The General Biographical Dictionary: Containing an Historical and Critical Account of the Lives and Writings of the Most Eminent Persons in Every Nation: Particulary the British and Irish; from the Earliest Accounts to the Present Time, Volume 26

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Alexander Chalmers
J. Nichols, 1816

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Page 11 - Well, Sir, Ramsay gave us a splendid dinner. I love Ramsay. You will not find a man in whose conversation there is more instruction, more information, and more elegance, than in Ramsay's.
Page 425 - I know not that there can be found in his plays any deep search into nature, any accurate discriminations of kindred qualities or nice display of passion in its progress ; all is general and undefined.
Page 216 - She then, after making use of much harsh language, parted from him, with these words, " My lord, for your civility in coming to see me, I thank you ; but for your offering to preach before me, I thank you not a whit.
Page 437 - The works of Rubens have that peculiar property always attendant on genius, to attract attention, and enforce admiration in spite of all their faults. It is owing to this fascinating power that the performances of those painters with which he is surrounded, though they have perhaps fewer defects, yet appear spiritless, tame, and insipid ; such as the altar-pieces of Grayer, Schut, Seghers, Huysum, Tyssens, Van Balen, and the rest.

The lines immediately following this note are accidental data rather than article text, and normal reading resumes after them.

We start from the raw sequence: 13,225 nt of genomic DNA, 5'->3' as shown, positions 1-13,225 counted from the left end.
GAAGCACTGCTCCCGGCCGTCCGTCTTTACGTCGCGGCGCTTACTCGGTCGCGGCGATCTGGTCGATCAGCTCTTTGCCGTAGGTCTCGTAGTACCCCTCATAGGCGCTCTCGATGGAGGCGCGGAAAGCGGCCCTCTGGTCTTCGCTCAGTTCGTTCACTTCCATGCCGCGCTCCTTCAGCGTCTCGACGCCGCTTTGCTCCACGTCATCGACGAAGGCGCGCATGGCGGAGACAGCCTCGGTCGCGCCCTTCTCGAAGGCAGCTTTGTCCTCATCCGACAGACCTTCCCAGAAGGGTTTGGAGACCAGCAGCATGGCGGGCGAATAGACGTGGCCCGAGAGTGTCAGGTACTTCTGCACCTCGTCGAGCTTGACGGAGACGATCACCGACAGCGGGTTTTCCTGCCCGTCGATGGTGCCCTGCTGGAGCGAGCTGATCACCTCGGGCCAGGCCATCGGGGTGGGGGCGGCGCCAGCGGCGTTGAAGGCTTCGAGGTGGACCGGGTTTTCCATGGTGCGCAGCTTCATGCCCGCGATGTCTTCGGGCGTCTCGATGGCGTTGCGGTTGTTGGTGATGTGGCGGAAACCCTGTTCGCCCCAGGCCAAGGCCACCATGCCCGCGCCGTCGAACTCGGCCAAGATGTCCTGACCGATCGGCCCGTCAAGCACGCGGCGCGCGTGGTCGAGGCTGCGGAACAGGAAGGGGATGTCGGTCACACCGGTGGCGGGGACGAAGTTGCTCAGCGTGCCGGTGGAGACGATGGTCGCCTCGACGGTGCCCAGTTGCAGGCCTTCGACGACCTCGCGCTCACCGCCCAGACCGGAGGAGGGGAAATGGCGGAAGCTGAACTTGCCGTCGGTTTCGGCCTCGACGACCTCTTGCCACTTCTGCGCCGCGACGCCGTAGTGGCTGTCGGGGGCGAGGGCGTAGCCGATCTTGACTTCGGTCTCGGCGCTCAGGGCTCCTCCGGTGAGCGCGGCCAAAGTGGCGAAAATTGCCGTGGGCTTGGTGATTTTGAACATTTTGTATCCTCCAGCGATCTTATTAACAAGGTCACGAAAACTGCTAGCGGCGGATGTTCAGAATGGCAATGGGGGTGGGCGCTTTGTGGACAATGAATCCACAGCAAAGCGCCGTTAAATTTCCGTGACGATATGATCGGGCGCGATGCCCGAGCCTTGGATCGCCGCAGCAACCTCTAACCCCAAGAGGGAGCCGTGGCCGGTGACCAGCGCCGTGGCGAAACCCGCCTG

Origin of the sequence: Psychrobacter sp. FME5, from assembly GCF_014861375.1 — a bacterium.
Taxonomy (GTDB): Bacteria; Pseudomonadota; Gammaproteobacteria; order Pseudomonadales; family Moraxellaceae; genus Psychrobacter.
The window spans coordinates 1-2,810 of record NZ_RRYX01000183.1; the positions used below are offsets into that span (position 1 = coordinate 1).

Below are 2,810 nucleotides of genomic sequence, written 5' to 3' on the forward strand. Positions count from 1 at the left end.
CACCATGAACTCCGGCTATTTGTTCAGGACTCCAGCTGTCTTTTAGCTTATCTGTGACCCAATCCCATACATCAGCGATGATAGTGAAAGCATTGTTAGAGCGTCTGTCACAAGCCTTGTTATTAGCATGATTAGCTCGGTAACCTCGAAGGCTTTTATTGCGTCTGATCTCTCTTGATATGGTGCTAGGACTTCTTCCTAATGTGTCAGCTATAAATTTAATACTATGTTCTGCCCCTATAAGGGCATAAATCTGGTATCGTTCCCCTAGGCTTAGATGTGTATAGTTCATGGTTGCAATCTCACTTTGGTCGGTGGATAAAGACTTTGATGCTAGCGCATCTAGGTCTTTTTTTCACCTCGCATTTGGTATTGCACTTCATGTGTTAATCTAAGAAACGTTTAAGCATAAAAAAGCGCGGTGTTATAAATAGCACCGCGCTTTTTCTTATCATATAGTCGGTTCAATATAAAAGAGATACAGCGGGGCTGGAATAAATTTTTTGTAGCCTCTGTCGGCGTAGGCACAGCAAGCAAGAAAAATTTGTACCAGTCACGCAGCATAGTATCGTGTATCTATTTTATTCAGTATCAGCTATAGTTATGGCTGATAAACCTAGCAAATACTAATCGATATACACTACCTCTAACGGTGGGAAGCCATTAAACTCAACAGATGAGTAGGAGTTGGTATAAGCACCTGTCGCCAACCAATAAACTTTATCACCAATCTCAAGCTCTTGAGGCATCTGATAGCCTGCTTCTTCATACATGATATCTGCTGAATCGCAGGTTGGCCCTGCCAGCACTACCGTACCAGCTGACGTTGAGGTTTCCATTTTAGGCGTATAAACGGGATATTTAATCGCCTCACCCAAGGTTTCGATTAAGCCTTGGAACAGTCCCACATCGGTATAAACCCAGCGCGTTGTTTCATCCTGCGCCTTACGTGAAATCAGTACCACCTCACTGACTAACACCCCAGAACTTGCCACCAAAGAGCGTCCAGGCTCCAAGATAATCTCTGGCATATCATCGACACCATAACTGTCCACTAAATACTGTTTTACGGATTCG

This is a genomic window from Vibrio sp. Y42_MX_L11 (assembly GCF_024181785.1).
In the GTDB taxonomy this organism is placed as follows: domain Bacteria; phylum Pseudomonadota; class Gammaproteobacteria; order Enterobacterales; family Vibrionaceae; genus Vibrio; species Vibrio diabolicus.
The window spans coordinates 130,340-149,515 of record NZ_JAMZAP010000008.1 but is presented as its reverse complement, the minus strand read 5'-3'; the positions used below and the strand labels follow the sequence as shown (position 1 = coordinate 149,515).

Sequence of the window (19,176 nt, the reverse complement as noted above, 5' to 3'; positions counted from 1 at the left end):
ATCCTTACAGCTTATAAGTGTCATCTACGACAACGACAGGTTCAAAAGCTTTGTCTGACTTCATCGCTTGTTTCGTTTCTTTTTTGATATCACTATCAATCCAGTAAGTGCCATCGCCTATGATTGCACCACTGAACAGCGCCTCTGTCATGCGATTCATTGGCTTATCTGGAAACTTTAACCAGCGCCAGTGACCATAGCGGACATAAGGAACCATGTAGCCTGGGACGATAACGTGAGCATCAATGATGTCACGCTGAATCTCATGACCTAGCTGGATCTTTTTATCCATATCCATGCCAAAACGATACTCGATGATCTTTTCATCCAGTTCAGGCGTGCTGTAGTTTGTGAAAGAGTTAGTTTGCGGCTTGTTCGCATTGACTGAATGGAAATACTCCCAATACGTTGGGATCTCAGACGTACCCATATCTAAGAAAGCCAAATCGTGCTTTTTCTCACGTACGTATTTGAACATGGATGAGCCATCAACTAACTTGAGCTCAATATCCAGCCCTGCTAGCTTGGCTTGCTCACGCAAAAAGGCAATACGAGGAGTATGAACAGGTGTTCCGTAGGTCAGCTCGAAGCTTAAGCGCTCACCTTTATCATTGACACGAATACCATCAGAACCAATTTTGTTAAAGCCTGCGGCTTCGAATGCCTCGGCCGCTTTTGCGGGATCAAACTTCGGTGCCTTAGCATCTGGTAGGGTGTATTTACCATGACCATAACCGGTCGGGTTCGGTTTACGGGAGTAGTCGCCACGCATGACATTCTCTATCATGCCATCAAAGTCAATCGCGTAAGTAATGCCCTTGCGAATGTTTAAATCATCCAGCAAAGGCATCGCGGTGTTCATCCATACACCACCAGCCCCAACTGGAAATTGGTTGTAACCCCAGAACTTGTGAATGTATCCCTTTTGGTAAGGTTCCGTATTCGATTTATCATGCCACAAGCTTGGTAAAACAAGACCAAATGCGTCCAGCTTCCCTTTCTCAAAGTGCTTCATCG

Page 153 - Parliament by the time limited in the former qualifications, and shall take and subscribe the engagement, to be true and faithful to the Commonwealth of England...
Page 441 - To conclude : I will venture to repeat in favour of Rubens, what I have before said in regard to the Dutch school, that those who cannot see the extraordinary merit of this great painter, either have a narrow conception of the variety of art, or are led away by the affectation of approving nothing but what comes from the Italian school.
Page 214 - ... welcomed, and taken, as though he had been born of her own body, being never displaced of her seat, although the king's council had been present ; saying, when any of them were there, as divers times they were, " By your Lordship's favour, this place of right and custom is for my mother Bonner.
Page 269 - THE ANCIENTS HAD OF INDIA ; and the Progress of Trade with that Country prior to the Discovery of the Passage to it by the Cape of Good Hope.
Page 266 - This objection, therefore, which I thought and still think so weighty at that time, makes no impression on me at present, and I can now justify my undertaking the English History to myself, to the world, and to him. Besides, our manner of...
Page 468 - He replied that the dew had fallen in the night and made his fusil rusty, and that he was scraping and cleaning it. The Prince, looking at it, was struck with something like a figure eaten into the barrel, with innumerable little holes closed together like friezed work on gold or silver, part of which the fellow had scraped away.

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